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As you surely know, dogs always try to eat the most surprising things. It’s no wonder that stink bugs will also end up in a dog’s mouth at one point or another. As soon as it gets hotter outside, your yard will get full of life, which of course, will include a ton of bugs. When these small creatures move, they can trigger predatory instincts in your dog. Give this article a read if you want to find out what happens when your dog eats a stink bug and what you can do about this.
Most of the time, your dog won’t eat a stick bug on purpose because it smells really bad. It doesn’t even need more than the awful smell to completely repel your dog. If your pet can go past the weird smell, this bug also comes with some nasty secretions that contain ‘Aldehydes’, which are known to have a very bitter taste. When your dog eats a stink bug, due to the awful taste, it might start to drool and even vomit at some point. The good news is that vomiting is basically the worst that can happen when your dog eats a stink bug.
Why Would a Dog Eat Stink Bugs?
Dogs will basically try to eat anything small that is walking, flying, or crawling, including crickets, flies, grasshoppers, and termites. They like to eat them, but also to chase and catch them. But can dogs actually digest insects? Yes, they can, and stink bugs are no exception. There is nothing toxic in these insects for the body of the dog and no long-term effects will be visible on the dog’s health after eating them. This means that aside from the repulsing taste, nothing bad will happen to your dog after eating a stink bug.
Mid-Atlantic Veterinary Hospital states that stink bugs don’t have any actual poison in them but even without being poisonous, they can still end up irritating the gastrointestinal tract of pets due to their very smelly secretions. This irritation will most likely cause symptoms like drooling, sometimes even in excess and even vomiting in extreme cases. The irritation from stink bug secretions can cause issues in the pet’s cheeks as well, but also in its lips, gums, and tongue.
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Possible Effects in Dogs After Eating Stink Bugs
You might think that dogs have a nose so powerful, that they would never eat these kinds of bugs. This isn’t actually the case. In fact, dogs see these bugs as toys and run after them, then trap them, and then take a bite out of them as a reward for their efforts. A bite is all the dog needs to notice the disgusting smell and taste of the bug, which will make the animal spit it out on the spot. Even though the bug doesn’t spend a lot of time in the dog’s mouth, there are still some consequences that might affect the dog.
- The bug can still become toxic if it is affected by pesticides when the dog ingests it.
- Considering that the secretions of the bug will also affect the tongue and the gums, the pet will also start to drool excessively.
- These same secretions can also irritate the dog’s eyes, creating a stinging sensation.
- When the dog bites the insect, it will cause all sorts of problems in the digestive system of the pet, which might ultimately cause it to vomit. This vomiting can end in about 8 to 12 hours.
Keep in mind that you can always call the pet poison control line at (888) 426-4435 when a pet of yours ingests a bug.
What About Pups That Eat Cockroaches?
Cockroaches are known to often have Physaloptera spp. inside their stomachs. These are basically worms that use the roach as a host for the larvae. If your dog will eat a cockroach that is infested with these parasites, their larvae will go into the system of the pet and transform into adult worms. This infestation of the gastrointestinal tract is known as Physalopterosis and it is a pretty nasty medical issue. It will feature symptoms like:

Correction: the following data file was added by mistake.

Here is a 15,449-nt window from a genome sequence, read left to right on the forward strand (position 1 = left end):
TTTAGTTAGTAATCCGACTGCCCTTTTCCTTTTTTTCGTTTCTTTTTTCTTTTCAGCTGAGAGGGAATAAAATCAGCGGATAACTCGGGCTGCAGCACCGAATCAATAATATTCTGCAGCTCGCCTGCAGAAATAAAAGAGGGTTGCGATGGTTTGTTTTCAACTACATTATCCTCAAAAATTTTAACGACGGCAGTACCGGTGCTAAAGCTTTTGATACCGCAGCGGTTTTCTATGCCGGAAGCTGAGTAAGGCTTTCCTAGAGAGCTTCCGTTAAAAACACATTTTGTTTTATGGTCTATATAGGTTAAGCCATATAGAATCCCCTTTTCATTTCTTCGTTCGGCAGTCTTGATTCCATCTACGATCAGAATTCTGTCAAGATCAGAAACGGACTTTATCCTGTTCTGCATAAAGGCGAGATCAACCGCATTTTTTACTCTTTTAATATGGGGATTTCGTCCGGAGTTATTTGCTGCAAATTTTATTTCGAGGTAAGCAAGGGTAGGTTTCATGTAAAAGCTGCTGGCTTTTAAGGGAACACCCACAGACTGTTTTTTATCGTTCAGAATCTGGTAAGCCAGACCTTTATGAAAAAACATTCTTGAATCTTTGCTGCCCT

- Dark feces
- Worms appearing in vomit
- Persistent or periodic throwing up
Treatment of Physalopterosis in Dogs
The dog will receive treatment in three phases with Anthelmintics, which are given orally once every 2 weeks. A medication that is known to show exceptional results and an effectiveness level of over 80% is also Pyrantel. In some extreme cases, where the Physalopterosis is in its final stages, your dog might also need gastroprotection.
When the treatment is working, you should start to notice a stop in the shedding of worms in the feces or vomit of the pet.
Even after the dog seems to feel better and no signs of the disease can be seen, the treatment should continue until your vet tells you to stop. You might also be required to take an additional fecal test to check for any left larvae. The treatment is continued if larvae can still be found during this test.
Your vet will also have to check your pet to see if its health has improved. This analysis should also consider whether the dog’s cravings have come back to normal and whether the pet has gained back the lost weight. As long as all these examinations come with positive results, the pet is considered to have overcome the infection.
What About Dogs That Eat Crickets?
Crickets are very tempting for playful dogs, especially considering that they are always hopping around. These bugs are also pretty crunchy, which makes them even more enjoyable by dogs. Crickets are not toxic to dogs, just like stink bugs. And in fact, they are a great source of fats, proteins, and other nutrients.
The only problem is the same Physaloptera spp., which is also common in these bugs. What you should know is that not every vomiting is a sign that the dog has these worms. A lot of dogs will vomit after eating crickets because they don’t like the texture of the bugs.
Although there isn’t always a problem when a dog will eat a bug, it’s always a good idea to watch out for any symptoms that might point to a severe medical issue. One example is stomach worms which can become a serious issue when left untreated for too long.